Nuance has beefed up its Dragon Go iPhone app to let you search for information across a wider array of Web sites and services.
Available for the iPhone, iPad, and iPod Touch since July, this free search-by-voice app is unique compared with the Google and Bing iOS apps. Dragon Go can find results and run commands across dozens of different Web sites, including Twitter, YouTube, Wikipedia, Craiglist, Amazon, eBay, CNN, Reuters, and even CNET.
The latest update adds even more sites to the mix, notably Netflix, Spotify, Wolfram Alpha, Ask.com, and Google+. And when you tap the app's red button to record your question, Dragon Go does more than just deliver the search results. It can actually take you to the site you need or list results from a variety of sites.
As one example, say something like "Dexter," and the app will display links to Netflix, iTunes, and other sites where you can find episodes, music, and books on the popular Showtime series.
Or, say the phrase "Italian restaurants in Chicago," and Dragon Go will display a list of restaurants from the Web site Yelp. But even then, you don't have to stick with Yelp. By tapping the other Web site icons at the top of the screen, you can check out Chicago's Italian restaurants as seen by Google, OpenTable, Bing Maps, Twitter, and YouTube.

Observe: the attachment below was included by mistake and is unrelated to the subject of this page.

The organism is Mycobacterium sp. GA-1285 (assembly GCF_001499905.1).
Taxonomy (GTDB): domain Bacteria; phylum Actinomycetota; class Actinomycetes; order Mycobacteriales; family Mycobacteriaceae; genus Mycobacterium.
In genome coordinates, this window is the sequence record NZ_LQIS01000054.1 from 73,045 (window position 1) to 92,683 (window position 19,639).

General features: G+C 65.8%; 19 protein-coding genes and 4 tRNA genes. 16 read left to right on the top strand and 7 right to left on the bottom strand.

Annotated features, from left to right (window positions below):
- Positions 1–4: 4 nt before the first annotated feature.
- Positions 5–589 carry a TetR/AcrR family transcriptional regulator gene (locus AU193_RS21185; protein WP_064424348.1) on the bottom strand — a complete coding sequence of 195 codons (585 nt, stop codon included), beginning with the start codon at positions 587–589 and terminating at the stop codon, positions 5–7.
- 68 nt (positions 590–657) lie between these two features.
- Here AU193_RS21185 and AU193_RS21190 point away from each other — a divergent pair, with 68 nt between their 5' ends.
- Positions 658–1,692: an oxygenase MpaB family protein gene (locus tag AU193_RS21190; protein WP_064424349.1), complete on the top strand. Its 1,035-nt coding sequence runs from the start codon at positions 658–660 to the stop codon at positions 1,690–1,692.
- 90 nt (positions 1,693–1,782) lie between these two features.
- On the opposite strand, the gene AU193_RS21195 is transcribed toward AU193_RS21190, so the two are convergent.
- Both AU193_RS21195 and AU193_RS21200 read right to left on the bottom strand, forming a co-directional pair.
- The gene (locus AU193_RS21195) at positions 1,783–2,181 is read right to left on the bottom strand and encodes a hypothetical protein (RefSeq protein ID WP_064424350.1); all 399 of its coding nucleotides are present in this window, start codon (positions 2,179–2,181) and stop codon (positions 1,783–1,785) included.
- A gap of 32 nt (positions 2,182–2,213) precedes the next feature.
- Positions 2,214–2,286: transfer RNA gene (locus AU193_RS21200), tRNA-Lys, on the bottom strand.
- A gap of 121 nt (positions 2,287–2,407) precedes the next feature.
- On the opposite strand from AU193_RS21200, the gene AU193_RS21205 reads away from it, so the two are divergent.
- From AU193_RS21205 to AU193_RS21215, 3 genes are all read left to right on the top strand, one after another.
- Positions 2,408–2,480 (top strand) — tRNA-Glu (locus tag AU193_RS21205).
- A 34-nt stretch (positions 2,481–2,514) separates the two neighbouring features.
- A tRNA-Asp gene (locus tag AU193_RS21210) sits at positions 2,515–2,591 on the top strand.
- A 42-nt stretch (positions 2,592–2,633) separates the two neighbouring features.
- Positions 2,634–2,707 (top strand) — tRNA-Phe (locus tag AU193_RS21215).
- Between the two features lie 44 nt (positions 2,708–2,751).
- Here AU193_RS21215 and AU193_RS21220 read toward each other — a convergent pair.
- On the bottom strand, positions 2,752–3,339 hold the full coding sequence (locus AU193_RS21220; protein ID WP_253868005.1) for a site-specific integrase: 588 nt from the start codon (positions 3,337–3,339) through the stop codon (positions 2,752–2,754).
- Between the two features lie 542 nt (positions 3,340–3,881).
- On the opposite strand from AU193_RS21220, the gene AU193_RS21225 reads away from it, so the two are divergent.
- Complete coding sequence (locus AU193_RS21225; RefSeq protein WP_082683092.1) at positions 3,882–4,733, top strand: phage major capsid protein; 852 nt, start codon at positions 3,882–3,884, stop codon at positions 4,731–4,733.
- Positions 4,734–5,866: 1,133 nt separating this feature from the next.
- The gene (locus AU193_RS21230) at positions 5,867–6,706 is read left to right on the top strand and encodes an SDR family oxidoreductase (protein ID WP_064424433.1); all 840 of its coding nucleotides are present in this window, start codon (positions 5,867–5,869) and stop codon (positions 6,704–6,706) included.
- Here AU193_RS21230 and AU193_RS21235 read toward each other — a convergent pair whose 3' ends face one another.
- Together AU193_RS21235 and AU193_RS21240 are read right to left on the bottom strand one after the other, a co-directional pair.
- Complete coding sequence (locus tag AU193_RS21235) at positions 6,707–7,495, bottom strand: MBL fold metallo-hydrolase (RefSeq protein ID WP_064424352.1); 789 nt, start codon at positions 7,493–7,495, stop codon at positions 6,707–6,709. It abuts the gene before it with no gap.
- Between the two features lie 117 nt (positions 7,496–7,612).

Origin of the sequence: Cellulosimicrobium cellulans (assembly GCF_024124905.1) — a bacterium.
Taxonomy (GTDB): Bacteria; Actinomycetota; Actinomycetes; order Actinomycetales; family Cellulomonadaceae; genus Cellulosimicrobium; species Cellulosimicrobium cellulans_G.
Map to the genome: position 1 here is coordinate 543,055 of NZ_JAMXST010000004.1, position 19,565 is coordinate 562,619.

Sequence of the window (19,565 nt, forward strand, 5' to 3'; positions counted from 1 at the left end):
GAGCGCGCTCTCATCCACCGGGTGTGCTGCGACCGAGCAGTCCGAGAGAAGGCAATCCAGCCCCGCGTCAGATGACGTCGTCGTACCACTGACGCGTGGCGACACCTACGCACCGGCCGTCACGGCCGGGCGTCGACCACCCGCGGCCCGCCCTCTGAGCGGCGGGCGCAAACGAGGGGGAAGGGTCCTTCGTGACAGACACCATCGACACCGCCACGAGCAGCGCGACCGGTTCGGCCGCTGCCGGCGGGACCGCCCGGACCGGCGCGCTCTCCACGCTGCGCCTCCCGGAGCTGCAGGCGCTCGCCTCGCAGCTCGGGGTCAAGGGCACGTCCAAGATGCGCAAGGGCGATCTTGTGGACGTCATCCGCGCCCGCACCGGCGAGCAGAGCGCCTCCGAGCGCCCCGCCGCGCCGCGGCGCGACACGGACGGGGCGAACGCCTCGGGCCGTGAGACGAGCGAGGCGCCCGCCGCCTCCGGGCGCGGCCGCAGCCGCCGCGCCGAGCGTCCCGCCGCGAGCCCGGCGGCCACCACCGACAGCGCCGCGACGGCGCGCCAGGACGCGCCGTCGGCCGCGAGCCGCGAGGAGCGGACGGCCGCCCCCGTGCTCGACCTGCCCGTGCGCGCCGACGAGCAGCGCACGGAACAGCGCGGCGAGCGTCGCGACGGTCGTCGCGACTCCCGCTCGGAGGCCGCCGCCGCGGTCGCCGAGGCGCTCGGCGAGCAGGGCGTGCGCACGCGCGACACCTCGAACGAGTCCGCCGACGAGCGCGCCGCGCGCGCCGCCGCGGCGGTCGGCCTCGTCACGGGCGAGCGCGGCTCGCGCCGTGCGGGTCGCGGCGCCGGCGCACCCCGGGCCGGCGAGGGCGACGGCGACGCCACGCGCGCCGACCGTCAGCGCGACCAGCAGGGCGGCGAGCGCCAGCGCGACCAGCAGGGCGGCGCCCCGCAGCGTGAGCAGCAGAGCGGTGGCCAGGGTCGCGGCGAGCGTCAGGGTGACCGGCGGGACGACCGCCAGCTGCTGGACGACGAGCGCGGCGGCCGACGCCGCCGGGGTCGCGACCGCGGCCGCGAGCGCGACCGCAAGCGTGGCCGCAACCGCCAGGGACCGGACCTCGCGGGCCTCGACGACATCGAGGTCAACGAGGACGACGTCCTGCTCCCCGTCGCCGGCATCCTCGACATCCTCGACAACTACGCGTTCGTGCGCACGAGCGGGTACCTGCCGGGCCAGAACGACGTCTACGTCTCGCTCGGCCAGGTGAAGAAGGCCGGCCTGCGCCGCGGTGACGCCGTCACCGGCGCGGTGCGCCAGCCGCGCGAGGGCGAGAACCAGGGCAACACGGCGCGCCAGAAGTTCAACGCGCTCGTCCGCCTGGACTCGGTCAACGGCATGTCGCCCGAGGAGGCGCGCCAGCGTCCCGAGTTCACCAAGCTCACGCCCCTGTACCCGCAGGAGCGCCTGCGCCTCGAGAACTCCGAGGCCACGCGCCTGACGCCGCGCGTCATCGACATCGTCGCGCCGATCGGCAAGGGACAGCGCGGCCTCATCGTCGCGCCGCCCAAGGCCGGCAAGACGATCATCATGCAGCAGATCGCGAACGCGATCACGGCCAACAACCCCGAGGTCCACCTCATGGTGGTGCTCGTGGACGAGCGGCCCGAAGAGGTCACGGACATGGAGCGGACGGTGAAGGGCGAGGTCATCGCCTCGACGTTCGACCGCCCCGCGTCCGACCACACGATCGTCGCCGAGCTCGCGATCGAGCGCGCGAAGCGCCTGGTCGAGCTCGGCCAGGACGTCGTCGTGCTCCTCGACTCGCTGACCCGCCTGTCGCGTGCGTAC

If you want results from a specific site, you can add that site's name as part of your query. For example, saying the phrase "iPhone CNET," will take you to the mobile CNET Web site with links to news, reviews, and videos about Apple's smartphone. Or, say the phrase "Watch Star Trek: The Next Generation on Netflix," and Dragon opens the Netflix mobile site, prompts you to log in, and then takes you directly to the page where you can stream your favorite TNG episodes.
The new integration with Ask.com lets you ask specific questions, such as "What is the current population of the United States?" And the tie-in with Wolfram Alpha helps you grab answers to more challenging questions, such as "What is the square root of 359?"
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In my testing, Dragon Go's accuracy was virtually always on the money. Only in a couple of instances did it misinterpret one of my words. The app not only can understand your words but also their context, so it's able to figure out exactly what you want to do or where you want to go.
"People love being able to just simply speak and watch Dragon Go! give them the content they are looking for right away--it hears, understands and delivers," Vlad Sejnoha, Nuance's chief technology officer, said in a statement. "We're deeply invested in continuing to evolve Dragon Go! with new features, more content providers and richer app integration, and ultimately opening new doors for the consumer mobile destination experience. This is another step towards the mobile semantic web, and we've just gotten started."
Dragon's speech recognition takes on even more significance with some reports saying that Nuance's speech-to-text dictation will find itself in Apple's upcoming new iPhone.